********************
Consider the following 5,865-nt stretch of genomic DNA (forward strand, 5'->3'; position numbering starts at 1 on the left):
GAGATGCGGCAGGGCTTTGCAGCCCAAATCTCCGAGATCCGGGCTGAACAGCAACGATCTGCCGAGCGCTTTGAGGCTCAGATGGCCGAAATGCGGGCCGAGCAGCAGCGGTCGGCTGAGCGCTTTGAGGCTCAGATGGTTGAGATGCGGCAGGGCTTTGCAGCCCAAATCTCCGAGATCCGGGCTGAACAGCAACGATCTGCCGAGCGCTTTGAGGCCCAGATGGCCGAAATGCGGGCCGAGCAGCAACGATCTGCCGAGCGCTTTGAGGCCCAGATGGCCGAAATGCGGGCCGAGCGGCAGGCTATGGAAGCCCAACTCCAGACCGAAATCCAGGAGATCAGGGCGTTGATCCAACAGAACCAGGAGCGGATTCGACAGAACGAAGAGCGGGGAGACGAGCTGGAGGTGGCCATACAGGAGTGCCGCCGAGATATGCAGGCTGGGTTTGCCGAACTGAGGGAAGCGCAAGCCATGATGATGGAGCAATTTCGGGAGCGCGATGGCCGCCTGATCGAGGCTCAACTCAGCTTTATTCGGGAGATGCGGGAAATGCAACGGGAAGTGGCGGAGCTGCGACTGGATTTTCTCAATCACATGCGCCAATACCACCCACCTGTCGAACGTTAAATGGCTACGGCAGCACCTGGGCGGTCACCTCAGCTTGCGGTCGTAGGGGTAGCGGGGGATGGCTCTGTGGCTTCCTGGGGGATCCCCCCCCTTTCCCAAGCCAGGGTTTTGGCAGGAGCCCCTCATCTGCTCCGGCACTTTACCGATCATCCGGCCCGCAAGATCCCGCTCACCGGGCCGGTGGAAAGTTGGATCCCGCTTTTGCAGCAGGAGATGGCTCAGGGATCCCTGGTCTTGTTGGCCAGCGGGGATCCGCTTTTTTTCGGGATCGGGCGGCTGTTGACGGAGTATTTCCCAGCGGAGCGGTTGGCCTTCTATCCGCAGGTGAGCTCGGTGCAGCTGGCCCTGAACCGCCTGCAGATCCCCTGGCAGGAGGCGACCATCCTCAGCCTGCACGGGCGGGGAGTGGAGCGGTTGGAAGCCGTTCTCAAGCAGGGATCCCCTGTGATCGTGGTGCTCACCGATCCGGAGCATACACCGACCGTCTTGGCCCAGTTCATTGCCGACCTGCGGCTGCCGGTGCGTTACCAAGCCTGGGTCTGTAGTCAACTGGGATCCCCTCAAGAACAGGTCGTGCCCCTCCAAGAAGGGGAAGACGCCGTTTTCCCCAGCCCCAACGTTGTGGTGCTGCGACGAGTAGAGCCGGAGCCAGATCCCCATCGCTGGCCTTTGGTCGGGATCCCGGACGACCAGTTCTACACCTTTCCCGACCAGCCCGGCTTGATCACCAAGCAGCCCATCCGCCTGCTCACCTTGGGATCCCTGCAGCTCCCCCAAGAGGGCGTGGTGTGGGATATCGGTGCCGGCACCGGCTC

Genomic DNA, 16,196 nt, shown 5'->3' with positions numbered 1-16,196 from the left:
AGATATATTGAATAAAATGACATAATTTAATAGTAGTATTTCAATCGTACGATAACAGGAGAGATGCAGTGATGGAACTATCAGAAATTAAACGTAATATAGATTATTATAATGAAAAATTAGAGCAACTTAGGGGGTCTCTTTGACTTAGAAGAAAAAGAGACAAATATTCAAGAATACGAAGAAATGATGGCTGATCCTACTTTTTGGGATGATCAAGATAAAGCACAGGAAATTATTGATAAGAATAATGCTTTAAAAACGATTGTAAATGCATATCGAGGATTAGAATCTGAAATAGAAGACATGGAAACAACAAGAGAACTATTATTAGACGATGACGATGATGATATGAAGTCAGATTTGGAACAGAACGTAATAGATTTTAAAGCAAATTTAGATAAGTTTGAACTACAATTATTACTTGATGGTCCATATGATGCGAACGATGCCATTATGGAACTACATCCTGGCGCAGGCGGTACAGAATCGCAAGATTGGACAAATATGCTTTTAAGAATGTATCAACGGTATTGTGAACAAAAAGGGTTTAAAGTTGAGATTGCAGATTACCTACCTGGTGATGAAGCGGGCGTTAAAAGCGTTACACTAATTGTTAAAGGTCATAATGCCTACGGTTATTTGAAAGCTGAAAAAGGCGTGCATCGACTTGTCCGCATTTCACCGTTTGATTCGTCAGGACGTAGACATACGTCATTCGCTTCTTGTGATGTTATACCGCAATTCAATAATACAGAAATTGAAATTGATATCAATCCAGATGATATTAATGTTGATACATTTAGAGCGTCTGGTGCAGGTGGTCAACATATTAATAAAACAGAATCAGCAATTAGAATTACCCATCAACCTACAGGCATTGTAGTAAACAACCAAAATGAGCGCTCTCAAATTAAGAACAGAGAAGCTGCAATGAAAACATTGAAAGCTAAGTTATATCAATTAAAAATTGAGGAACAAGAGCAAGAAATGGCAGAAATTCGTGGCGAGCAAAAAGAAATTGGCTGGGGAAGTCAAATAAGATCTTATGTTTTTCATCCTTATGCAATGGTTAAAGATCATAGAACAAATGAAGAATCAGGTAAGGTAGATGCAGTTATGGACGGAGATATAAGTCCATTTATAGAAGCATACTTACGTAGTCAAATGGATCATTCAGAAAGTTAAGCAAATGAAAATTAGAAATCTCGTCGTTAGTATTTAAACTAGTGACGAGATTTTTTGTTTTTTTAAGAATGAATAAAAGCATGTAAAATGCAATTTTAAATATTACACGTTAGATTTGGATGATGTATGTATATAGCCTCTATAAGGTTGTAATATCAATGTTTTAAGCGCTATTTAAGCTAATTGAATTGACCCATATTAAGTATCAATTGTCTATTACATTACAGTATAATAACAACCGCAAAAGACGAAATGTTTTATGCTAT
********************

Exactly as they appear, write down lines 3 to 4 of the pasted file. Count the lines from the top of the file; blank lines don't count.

Genomic DNA, 16,196 nt, shown 5'->3' with positions numbered 1-16,196 from the left:
AGATATATTGAATAAAATGACATAATTTAATAGTAGTATTTCAATCGTACGATAACAGGAGAGATGCAGTGATGGAACTATCAGAAATTAAACGTAATATAGATTATTATAATGAAAAATTAGAGCAACTTAGGGGGTCTCTTTGACTTAGAAGAAAAAGAGACAAATATTCAAGAATACGAAGAAATGATGGCTGATCCTACTTTTTGGGATGATCAAGATAAAGCACAGGAAATTATTGATAAGAATAATGCTTTAAAAACGATTGTAAATGCATATCGAGGATTAGAATCTGAAATAGAAGACATGGAAACAACAAGAGAACTATTATTAGACGATGACGATGATGATATGAAGTCAGATTTGGAACAGAACGTAATAGATTTTAAAGCAAATTTAGATAAGTTTGAACTACAATTATTACTTGATGGTCCATATGATGCGAACGATGCCATTATGGAACTACATCCTGGCGCAGGCGGTACAGAATCGCAAGATTGGACAAATATGCTTTTAAGAATGTATCAACGGTATTGTGAACAAAAAGGGTTTAAAGTTGAGATTGCAGATTACCTACCTGGTGATGAAGCGGGCGTTAAAAGCGTTACACTAATTGTTAAAGGTCATAATGCCTACGGTTATTTGAAAGCTGAAAAAGGCGTGCATCGACTTGTCCGCATTTCACCGTTTGATTCGTCAGGACGTAGACATACGTCATTCGCTTCTTGTGATGTTATACCGCAATTCAATAATACAGAAATTGAAATTGATATCAATCCAGATGATATTAATGTTGATACATTTAGAGCGTCTGGTGCAGGTGGTCAACATATTAATAAAACAGAATCAGCAATTAGAATTACCCATCAACCTACAGGCATTGTAGTAAACAACCAAAATGAGCGCTCTCAAATTAAGAACAGAGAAGCTGCAATGAAAACATTGAAAGCTAAGTTATATCAATTAAAAATTGAGGAACAAGAGCAAGAAATGGCAGAAATTCGTGGCGAGCAAAAAGAAATTGGCTGGGGAAGTCAAATAAGATCTTATGTTTTTCATCCTTATGCAATGGTTAAAGATCATAGAACAAATGAAGAATCAGGTAAGGTAGATGCAGTTATGGACGGAGATATAAGTCCATTTATAGAAGCATACTTACGTAGTCAAATGGATCATTCAGAAAGTTAAGCAAATGAAAATTAGAAATCTCGTCGTTAGTATTTAAACTAGTGACGAGATTTTTTGTTTTTTTAAGAATGAATAAAAGCATGTAAAATGCAATTTTAAATATTACACGTTAGATTTGGATGATGTATGTATATAGCCTCTATAAGGTTGTAATATCAATGTTTTAAGCGCTATTTAAGCTAATTGAATTGACCCATATTAAGTATCAATTGTCTATTACATTACAGTATAATAACAACCGCAAAAGACGAAATGTTTTATGCTAT